16. I've been trying to be careful and taking care of the flower beetles last so I don't accidentally spread any mites around. Just sent an email off to Kyle to order the springtails, too. For tiny nymphs, yeah, that should be plenty, especially if you supplement the leaves with fruit/jellies/kibble. For larger roaches I don't know. If you were worried about it, Josh's Frogs has oak leaves that you can order online. I have some of those in the oak mix that I've been using and they work great.
  17. Thanks for the recommendation! I'm not too worried about the grain mites just yet as I haven't seen them anywhere else besides the flower beetle tank, but anything that's gonna give them some competition is great. Figured I was stuck with the fungus gnats, sigh. They don't bother anything except me, though.
  18. Haven't seen any mites at all! My millipede doesn't have any either, at least that I've seen. I have seen some small white mites in my flower beetle enclosure, but they only seem to nibble on the fruit in there. I have been wanting to get some sort of cleaner crew -- I love the zebra pillbugs on Peter's site but I don't know if they would be useful as a cleaner crew or not. Do you have any suggestions on what to get that would be suitable for all of my tanks? The darklings probably don't need anything because their tank is dry with the exception of one corner. I'd love to put somethin
  19. No worries, it was helpful! They tend to stick to the moister side of the tank right now, since when I check on them they're usually holed up together somewhere on that side. The leaves are scattered everywhere, though, so they never have to go very far to find something to nibble on. Glad you mentioned the substrate thing so I could tweak it before their first molt with me -- I'm anticipating it soon, as both of them are starting to look a little stretched -- more light-colored length between the segments on the abdomen. Hopefully one day soon I'll peek in at them and find them a bit larger!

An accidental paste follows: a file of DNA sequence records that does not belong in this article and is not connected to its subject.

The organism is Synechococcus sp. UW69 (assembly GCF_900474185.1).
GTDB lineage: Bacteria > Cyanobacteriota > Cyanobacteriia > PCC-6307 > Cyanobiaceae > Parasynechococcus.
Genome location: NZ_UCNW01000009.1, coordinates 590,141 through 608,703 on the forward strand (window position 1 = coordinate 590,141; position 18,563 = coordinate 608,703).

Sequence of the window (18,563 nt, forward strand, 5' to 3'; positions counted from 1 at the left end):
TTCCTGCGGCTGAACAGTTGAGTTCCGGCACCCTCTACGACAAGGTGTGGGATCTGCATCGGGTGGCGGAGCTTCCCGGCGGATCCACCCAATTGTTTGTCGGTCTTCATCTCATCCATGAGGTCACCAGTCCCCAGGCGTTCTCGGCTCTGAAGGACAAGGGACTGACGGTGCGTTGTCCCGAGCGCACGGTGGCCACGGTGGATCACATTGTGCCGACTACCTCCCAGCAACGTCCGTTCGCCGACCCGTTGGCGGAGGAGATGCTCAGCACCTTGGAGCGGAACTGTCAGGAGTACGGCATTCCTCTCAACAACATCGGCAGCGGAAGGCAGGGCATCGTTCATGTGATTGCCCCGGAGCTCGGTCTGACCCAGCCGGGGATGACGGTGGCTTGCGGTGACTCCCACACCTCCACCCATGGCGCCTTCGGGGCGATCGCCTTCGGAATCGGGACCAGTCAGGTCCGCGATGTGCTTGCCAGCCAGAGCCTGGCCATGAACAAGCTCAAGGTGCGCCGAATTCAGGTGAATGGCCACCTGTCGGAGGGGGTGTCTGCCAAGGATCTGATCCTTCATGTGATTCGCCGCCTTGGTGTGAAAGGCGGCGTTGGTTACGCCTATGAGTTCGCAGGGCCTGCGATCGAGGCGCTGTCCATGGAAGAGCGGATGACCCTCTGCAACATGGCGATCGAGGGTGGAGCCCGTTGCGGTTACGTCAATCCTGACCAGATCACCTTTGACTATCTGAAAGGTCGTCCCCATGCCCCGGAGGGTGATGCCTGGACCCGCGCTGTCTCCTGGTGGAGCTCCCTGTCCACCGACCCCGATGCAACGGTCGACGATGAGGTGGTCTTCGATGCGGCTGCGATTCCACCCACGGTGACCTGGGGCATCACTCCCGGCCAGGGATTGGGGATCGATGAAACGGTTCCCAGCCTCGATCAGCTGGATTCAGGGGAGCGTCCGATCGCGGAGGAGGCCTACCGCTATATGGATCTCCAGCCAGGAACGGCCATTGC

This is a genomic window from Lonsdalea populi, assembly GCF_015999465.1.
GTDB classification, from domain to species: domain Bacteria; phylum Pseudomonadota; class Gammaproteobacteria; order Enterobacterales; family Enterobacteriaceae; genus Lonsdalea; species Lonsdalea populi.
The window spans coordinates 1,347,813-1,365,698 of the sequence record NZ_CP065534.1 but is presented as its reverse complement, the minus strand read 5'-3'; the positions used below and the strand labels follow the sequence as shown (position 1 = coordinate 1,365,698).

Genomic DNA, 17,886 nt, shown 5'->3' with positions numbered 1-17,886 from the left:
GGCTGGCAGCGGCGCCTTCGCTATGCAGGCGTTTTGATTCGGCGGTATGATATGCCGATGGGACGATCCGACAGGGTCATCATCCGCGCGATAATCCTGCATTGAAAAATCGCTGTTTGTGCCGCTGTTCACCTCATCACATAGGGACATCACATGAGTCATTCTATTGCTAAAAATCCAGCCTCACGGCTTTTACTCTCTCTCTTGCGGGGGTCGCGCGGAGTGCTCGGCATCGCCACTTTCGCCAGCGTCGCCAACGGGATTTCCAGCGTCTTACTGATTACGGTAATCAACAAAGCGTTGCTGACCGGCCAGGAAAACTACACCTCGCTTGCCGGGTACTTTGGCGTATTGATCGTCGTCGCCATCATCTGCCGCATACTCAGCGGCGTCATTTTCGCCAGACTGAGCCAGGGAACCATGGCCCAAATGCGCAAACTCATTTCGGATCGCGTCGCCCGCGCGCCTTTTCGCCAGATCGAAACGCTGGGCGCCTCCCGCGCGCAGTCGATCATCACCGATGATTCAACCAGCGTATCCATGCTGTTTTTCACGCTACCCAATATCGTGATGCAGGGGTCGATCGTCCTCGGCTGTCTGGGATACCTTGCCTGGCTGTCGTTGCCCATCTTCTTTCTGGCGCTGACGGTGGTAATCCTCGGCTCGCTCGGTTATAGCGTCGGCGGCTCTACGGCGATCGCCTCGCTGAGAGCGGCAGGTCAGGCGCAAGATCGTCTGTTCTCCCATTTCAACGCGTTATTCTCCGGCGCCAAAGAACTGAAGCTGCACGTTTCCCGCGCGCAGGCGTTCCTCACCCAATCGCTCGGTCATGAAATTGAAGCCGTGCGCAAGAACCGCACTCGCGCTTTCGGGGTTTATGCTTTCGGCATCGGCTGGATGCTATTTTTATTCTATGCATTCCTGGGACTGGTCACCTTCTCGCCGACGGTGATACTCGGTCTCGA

20. Leave for a little bit and my thread blows up with info on rhino roaches, haha. Mine have been doing great on an oak mix. I put in bits of fruit and dog kibble but for the most part the leaves are what gets nommed on. Thank you for posting the substrate depth info! I knew that it should be shallow, but the height of the nymph was something I hadn't heard, and if that's correct I probably had about three times too much in there. (I had about an inch.) There's now just a very thin layer of cocofiber with leaves on top, as the nymphs are quite flat at the moment, and I changed out their cork
  21. I got a couple decent shots of the vinegaroon's underside while it was burrowing (apparently my cork bark log idea is slightly less than ideal although it's still spending a lot of time in it), and I was hoping someone can help me figure out if it's male or female. This is the picture I was using as a guide, and to me it still looks closer to the female illustration. Anybody with more experience have some input? Thanks!
  22. The vinegaroon got his (gonna assume it's a male, thanks to the previous advice) tank upgrade. I buried a hollow log in the substrate for him to hide in, which he seems to love. He's been spending all of his time inside of it and hasn't been digging at all, so presumably it's the perfect burrow. Well, perfect except for the occasional light at the end of the tunnel ... I pushed the log right up against the glass and taped a piece of thick cardstock paper on the glass. The burrow is pitch-dark for him with the "door" shut, but if I want to peek in to see how he's doing or show him off
  23. Thanks, it very well might be! The underside looked similar to a female on an illustration I found, but this is my first vinegaroon so I have zero experience looking up their skirts.
  24. I feel very lucky to live in Tucson, as we have all sorts of fun things happening down here. I get rocks at the gem show every year to spruce up my tank decor, and I get to go looking for interesting bugs at the Reptile Expo. This was the first year I went, and I narrowly avoided getting a spectacular crocodile gecko. But I promised myself I was sticking to bugs, so I only came home with some death-feigning beetles (a handful of blues and some smooths from Arizona and California) and a vinegaroon. Not nearly as many beetles as I was hoping for, but I got to look at some incredible snakes and